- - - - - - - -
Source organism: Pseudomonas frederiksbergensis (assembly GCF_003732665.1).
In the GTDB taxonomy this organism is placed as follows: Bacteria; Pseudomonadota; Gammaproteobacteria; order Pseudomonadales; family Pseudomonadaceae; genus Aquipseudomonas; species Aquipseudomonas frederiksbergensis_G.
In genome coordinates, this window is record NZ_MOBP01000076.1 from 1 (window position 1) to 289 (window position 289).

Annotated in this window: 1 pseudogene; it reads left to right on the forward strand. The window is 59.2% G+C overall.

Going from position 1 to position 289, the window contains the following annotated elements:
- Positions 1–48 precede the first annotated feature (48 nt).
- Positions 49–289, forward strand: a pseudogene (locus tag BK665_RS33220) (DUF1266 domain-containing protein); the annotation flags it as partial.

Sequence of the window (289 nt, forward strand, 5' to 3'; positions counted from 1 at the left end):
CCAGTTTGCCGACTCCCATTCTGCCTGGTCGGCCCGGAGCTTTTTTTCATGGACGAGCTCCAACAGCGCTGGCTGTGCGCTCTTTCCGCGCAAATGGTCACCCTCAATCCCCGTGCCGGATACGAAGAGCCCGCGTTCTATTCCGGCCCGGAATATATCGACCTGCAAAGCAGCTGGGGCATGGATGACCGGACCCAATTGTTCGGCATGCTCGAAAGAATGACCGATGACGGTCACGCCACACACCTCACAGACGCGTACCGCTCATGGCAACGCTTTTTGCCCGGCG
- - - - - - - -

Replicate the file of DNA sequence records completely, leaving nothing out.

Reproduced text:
Source organism: Pseudomonas frederiksbergensis (assembly GCF_003732665.1).
In the GTDB taxonomy this organism is placed as follows: Bacteria; Pseudomonadota; Gammaproteobacteria; order Pseudomonadales; family Pseudomonadaceae; genus Aquipseudomonas; species Aquipseudomonas frederiksbergensis_G.
In genome coordinates, this window is record NZ_MOBP01000076.1 from 1 (window position 1) to 289 (window position 289).

Annotated in this window: 1 pseudogene; it reads left to right on the forward strand. The window is 59.2% G+C overall.

Going from position 1 to position 289, the window contains the following annotated elements:
- Positions 1–48 precede the first annotated feature (48 nt).
- Positions 49–289, forward strand: a pseudogene (locus tag BK665_RS33220) (DUF1266 domain-containing protein); the annotation flags it as partial.

Sequence of the window (289 nt, forward strand, 5' to 3'; positions counted from 1 at the left end):
CCAGTTTGCCGACTCCCATTCTGCCTGGTCGGCCCGGAGCTTTTTTTCATGGACGAGCTCCAACAGCGCTGGCTGTGCGCTCTTTCCGCGCAAATGGTCACCCTCAATCCCCGTGCCGGATACGAAGAGCCCGCGTTCTATTCCGGCCCGGAATATATCGACCTGCAAAGCAGCTGGGGCATGGATGACCGGACCCAATTGTTCGGCATGCTCGAAAGAATGACCGATGACGGTCACGCCACACACCTCACAGACGCGTACCGCTCATGGCAACGCTTTTTGCCCGGCG